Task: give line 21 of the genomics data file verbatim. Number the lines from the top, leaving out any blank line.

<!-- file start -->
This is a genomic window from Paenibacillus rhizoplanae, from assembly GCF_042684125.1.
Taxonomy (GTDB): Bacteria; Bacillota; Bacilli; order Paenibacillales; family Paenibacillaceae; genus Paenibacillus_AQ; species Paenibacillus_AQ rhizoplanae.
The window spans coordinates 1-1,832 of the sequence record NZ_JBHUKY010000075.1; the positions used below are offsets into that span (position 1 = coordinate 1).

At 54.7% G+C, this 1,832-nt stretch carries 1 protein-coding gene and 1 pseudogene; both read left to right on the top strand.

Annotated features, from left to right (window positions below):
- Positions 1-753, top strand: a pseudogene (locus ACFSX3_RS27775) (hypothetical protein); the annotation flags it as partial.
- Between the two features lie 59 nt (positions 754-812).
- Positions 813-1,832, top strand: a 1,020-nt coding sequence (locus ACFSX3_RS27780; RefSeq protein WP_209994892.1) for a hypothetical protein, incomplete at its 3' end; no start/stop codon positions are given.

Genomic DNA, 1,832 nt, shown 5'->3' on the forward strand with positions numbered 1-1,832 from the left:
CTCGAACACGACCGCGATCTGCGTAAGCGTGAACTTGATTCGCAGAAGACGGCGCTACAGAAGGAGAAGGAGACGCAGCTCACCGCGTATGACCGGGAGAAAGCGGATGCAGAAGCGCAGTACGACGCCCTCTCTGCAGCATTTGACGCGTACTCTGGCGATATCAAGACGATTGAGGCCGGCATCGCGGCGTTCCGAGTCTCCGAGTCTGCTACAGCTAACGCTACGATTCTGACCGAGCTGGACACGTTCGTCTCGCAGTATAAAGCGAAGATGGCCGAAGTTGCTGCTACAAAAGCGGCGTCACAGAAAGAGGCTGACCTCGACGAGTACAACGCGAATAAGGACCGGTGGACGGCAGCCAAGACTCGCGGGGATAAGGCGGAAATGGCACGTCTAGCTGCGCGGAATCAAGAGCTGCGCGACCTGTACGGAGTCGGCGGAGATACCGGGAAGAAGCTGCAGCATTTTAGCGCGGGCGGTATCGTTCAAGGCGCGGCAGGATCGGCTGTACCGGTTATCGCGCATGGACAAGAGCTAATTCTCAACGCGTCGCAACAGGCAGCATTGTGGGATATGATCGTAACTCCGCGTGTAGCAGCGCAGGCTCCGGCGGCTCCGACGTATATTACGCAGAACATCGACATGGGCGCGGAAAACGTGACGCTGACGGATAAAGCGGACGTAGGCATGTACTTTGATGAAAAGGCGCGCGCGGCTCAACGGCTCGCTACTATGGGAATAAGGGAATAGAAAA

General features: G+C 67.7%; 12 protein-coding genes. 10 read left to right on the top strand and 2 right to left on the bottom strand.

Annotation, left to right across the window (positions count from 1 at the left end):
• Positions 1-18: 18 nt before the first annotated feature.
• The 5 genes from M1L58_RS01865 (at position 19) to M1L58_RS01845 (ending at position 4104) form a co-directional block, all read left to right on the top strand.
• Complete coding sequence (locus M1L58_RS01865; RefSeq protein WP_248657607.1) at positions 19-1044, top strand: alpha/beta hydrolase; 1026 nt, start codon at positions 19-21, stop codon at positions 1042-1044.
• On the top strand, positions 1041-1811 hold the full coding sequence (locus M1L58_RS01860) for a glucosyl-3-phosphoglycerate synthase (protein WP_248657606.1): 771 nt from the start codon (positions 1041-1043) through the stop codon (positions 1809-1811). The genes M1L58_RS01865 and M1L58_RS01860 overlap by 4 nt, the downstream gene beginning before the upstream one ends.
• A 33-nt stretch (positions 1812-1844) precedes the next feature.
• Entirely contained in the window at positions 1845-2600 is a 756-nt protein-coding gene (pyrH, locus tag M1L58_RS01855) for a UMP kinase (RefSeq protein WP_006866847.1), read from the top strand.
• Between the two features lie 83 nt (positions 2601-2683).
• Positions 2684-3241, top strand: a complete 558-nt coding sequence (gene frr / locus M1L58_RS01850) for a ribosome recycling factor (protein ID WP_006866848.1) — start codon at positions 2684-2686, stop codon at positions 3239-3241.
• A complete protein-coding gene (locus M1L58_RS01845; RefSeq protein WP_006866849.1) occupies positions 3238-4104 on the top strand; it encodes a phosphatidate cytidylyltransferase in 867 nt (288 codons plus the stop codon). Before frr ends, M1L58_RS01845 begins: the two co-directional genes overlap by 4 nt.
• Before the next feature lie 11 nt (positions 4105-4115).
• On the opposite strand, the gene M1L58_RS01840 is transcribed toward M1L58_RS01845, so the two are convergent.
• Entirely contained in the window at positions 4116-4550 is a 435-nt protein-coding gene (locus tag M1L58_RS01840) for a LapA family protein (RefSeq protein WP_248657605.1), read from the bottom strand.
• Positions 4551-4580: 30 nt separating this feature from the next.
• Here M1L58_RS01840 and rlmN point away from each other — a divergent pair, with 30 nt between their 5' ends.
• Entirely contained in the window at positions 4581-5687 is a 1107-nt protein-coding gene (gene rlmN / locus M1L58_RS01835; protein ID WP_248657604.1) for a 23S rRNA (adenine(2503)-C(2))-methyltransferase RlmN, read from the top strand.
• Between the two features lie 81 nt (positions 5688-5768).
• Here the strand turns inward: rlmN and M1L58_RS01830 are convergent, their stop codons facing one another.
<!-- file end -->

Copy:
• A complete protein-coding gene (locus M1L58_RS01845; RefSeq protein WP_006866849.1) occupies positions 3238-4104 on the top strand; it encodes a phosphatidate cytidylyltransferase in 867 nt (288 codons plus the stop codon). Before frr ends, M1L58_RS01845 begins: the two co-directional genes overlap by 4 nt.